That’s how many children fell below the poverty line because the government’s expansion of the child tax credit expired in December, a new study shows.
The 3.7 million children reflect a 4.9 percentage point jump in child poverty in just one month, according to a study released this week by researchers at Columbia University’s Center on Poverty and Social Policy. The poverty rate went from 12.1% in December to 17% in January because the credit—expanded last year as part of a pandemic relief bill—reverted to its usual rules, the study found. Latino and Black children experienced even bigger increases in poverty rates, at 7.1 and 5.9 percentage points, respectively.
In an effort to reduce child poverty amid the pandemic’s economic upheavals, the American Rescue Plan boosted the credit to a per-child maximum of $3,600 from $2,000, expanded eligibility to low or no income families, and instituted automatic monthly payments from the IRS. Many parents had spent the extra money on food, causing a 26% reduction in child hunger, according to one analysis.
Democrats tried to extend the expanded credit as part of President Joe Biden’s Build Back Better bill, but the $1.7 trillion spending package was sunk by opposition from Republicans, and, pivotally, by Democratic Sen. Joe Manchin of West Virginia, who cited concerns about inflation and the national debt. Manchin especially criticized the child tax component of the bill, wondering why it didn’t come with a work requirement.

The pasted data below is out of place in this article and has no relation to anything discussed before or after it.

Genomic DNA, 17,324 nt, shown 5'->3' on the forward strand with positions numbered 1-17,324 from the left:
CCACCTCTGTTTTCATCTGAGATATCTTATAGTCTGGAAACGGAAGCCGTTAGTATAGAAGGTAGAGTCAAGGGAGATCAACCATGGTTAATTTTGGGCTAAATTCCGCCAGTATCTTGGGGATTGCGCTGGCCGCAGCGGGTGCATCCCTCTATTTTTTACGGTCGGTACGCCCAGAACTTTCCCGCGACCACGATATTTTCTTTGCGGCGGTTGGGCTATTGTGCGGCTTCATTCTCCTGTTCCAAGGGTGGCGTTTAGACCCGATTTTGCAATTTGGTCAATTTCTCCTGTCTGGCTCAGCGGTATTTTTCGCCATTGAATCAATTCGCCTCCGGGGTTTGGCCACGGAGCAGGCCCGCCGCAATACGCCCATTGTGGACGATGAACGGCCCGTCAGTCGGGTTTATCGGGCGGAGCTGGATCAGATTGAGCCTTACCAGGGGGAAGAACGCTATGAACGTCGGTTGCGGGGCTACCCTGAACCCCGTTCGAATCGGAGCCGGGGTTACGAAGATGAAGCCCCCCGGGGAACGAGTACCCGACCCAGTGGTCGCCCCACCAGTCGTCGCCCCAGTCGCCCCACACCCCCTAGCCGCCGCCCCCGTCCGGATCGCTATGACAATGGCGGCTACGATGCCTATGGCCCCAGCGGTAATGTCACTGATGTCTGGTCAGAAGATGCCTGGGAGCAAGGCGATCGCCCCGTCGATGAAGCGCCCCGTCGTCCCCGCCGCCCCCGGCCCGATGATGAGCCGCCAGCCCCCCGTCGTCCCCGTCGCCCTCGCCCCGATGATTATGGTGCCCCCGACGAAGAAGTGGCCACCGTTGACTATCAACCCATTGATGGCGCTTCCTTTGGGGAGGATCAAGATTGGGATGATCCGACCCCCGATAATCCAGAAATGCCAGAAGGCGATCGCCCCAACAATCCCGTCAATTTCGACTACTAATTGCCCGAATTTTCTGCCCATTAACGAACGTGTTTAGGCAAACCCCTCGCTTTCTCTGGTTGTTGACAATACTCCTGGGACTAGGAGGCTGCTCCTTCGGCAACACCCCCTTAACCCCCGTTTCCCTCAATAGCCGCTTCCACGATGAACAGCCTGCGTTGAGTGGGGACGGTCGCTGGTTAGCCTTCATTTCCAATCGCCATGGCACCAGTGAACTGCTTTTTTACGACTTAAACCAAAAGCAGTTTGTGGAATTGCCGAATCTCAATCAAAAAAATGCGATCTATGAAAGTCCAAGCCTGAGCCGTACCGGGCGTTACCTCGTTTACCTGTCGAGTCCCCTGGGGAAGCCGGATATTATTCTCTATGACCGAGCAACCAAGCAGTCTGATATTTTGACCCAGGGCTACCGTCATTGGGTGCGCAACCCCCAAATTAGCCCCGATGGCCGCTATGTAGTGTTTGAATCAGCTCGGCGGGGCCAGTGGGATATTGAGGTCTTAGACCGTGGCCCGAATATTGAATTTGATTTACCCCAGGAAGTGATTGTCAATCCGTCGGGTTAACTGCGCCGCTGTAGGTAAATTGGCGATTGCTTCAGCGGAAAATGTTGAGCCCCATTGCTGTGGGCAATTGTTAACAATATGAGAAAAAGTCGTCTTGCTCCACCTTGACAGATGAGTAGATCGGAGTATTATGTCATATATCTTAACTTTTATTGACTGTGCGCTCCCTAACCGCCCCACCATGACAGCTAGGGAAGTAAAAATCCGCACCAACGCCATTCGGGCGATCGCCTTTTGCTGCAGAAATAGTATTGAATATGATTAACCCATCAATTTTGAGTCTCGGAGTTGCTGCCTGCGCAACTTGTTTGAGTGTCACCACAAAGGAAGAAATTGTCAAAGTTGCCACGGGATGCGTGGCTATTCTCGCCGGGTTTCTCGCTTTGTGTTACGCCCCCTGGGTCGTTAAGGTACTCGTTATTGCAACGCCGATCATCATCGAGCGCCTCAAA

Independent Sen. Bernie Sanders of Vermont, a proponent of the Build Back Better bill, called the January spike in child poverty “morally obscene” in a Twitter post Thursday.
The government usually calculates the overall child poverty rate just once a year, but the Columbia researchers used data from the Current Population Survey, a monthly survey conducted by the Census Bureau, to estimate a month-to-month rate.
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